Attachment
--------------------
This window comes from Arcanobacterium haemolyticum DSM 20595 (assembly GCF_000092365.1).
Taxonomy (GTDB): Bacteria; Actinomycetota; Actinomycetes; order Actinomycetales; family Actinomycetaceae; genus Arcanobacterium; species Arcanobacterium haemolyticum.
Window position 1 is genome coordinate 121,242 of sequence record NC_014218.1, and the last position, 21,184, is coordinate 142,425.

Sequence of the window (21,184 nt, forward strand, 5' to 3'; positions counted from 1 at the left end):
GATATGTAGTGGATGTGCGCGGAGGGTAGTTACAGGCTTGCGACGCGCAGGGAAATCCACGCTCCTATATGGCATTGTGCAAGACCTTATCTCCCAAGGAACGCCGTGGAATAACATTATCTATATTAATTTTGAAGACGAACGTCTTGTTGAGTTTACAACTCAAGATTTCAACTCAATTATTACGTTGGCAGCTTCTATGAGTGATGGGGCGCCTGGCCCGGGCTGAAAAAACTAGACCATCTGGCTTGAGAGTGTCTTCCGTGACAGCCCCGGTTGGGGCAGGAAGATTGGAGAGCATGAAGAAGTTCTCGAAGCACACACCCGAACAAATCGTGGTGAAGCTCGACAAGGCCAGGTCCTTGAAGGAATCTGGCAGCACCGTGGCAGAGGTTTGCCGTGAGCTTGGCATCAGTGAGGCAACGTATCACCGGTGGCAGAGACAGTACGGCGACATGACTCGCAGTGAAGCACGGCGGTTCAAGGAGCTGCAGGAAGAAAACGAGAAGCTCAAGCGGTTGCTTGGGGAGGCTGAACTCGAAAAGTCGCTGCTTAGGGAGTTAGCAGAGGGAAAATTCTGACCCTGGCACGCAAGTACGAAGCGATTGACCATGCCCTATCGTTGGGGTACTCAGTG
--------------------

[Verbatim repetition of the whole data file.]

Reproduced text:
This window comes from Arcanobacterium haemolyticum DSM 20595 (assembly GCF_000092365.1).
Taxonomy (GTDB): Bacteria; Actinomycetota; Actinomycetes; order Actinomycetales; family Actinomycetaceae; genus Arcanobacterium; species Arcanobacterium haemolyticum.
Window position 1 is genome coordinate 121,242 of sequence record NC_014218.1, and the last position, 21,184, is coordinate 142,425.

Sequence of the window (21,184 nt, forward strand, 5' to 3'; positions counted from 1 at the left end):
GATATGTAGTGGATGTGCGCGGAGGGTAGTTACAGGCTTGCGACGCGCAGGGAAATCCACGCTCCTATATGGCATTGTGCAAGACCTTATCTCCCAAGGAACGCCGTGGAATAACATTATCTATATTAATTTTGAAGACGAACGTCTTGTTGAGTTTACAACTCAAGATTTCAACTCAATTATTACGTTGGCAGCTTCTATGAGTGATGGGGCGCCTGGCCCGGGCTGAAAAAACTAGACCATCTGGCTTGAGAGTGTCTTCCGTGACAGCCCCGGTTGGGGCAGGAAGATTGGAGAGCATGAAGAAGTTCTCGAAGCACACACCCGAACAAATCGTGGTGAAGCTCGACAAGGCCAGGTCCTTGAAGGAATCTGGCAGCACCGTGGCAGAGGTTTGCCGTGAGCTTGGCATCAGTGAGGCAACGTATCACCGGTGGCAGAGACAGTACGGCGACATGACTCGCAGTGAAGCACGGCGGTTCAAGGAGCTGCAGGAAGAAAACGAGAAGCTCAAGCGGTTGCTTGGGGAGGCTGAACTCGAAAAGTCGCTGCTTAGGGAGTTAGCAGAGGGAAAATTCTGACCCTGGCACGCAAGTACGAAGCGATTGACCATGCCCTATCGTTGGGGTACTCAGTG